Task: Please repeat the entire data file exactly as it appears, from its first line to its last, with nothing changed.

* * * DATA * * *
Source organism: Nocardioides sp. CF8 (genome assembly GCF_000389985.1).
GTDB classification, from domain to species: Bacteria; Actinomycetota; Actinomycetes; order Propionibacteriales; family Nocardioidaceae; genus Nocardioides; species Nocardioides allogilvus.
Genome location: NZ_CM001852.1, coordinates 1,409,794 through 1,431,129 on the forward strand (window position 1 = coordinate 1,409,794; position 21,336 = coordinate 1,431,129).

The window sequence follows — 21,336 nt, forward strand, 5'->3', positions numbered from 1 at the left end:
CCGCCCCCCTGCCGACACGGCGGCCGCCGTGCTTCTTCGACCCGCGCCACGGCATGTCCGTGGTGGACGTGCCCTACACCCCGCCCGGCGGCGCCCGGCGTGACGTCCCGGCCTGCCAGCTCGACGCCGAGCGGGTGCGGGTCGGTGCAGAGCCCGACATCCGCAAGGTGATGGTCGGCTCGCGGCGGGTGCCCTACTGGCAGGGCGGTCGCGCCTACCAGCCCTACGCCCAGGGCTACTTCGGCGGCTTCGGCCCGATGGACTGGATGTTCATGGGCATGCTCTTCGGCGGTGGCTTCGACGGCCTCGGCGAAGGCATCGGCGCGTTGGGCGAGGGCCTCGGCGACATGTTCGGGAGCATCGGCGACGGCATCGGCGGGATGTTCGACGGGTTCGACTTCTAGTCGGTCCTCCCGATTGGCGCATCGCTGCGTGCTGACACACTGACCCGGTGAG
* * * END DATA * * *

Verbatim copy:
Source organism: Nocardioides sp. CF8 (genome assembly GCF_000389985.1).
GTDB classification, from domain to species: Bacteria; Actinomycetota; Actinomycetes; order Propionibacteriales; family Nocardioidaceae; genus Nocardioides; species Nocardioides allogilvus.
Genome location: NZ_CM001852.1, coordinates 1,409,794 through 1,431,129 on the forward strand (window position 1 = coordinate 1,409,794; position 21,336 = coordinate 1,431,129).

The window sequence follows — 21,336 nt, forward strand, 5'->3', positions numbered from 1 at the left end:
CCGCCCCCCTGCCGACACGGCGGCCGCCGTGCTTCTTCGACCCGCGCCACGGCATGTCCGTGGTGGACGTGCCCTACACCCCGCCCGGCGGCGCCCGGCGTGACGTCCCGGCCTGCCAGCTCGACGCCGAGCGGGTGCGGGTCGGTGCAGAGCCCGACATCCGCAAGGTGATGGTCGGCTCGCGGCGGGTGCCCTACTGGCAGGGCGGTCGCGCCTACCAGCCCTACGCCCAGGGCTACTTCGGCGGCTTCGGCCCGATGGACTGGATGTTCATGGGCATGCTCTTCGGCGGTGGCTTCGACGGCCTCGGCGAAGGCATCGGCGCGTTGGGCGAGGGCCTCGGCGACATGTTCGGGAGCATCGGCGACGGCATCGGCGGGATGTTCGACGGGTTCGACTTCTAGTCGGTCCTCCCGATTGGCGCATCGCTGCGTGCTGACACACTGACCCGGTGAG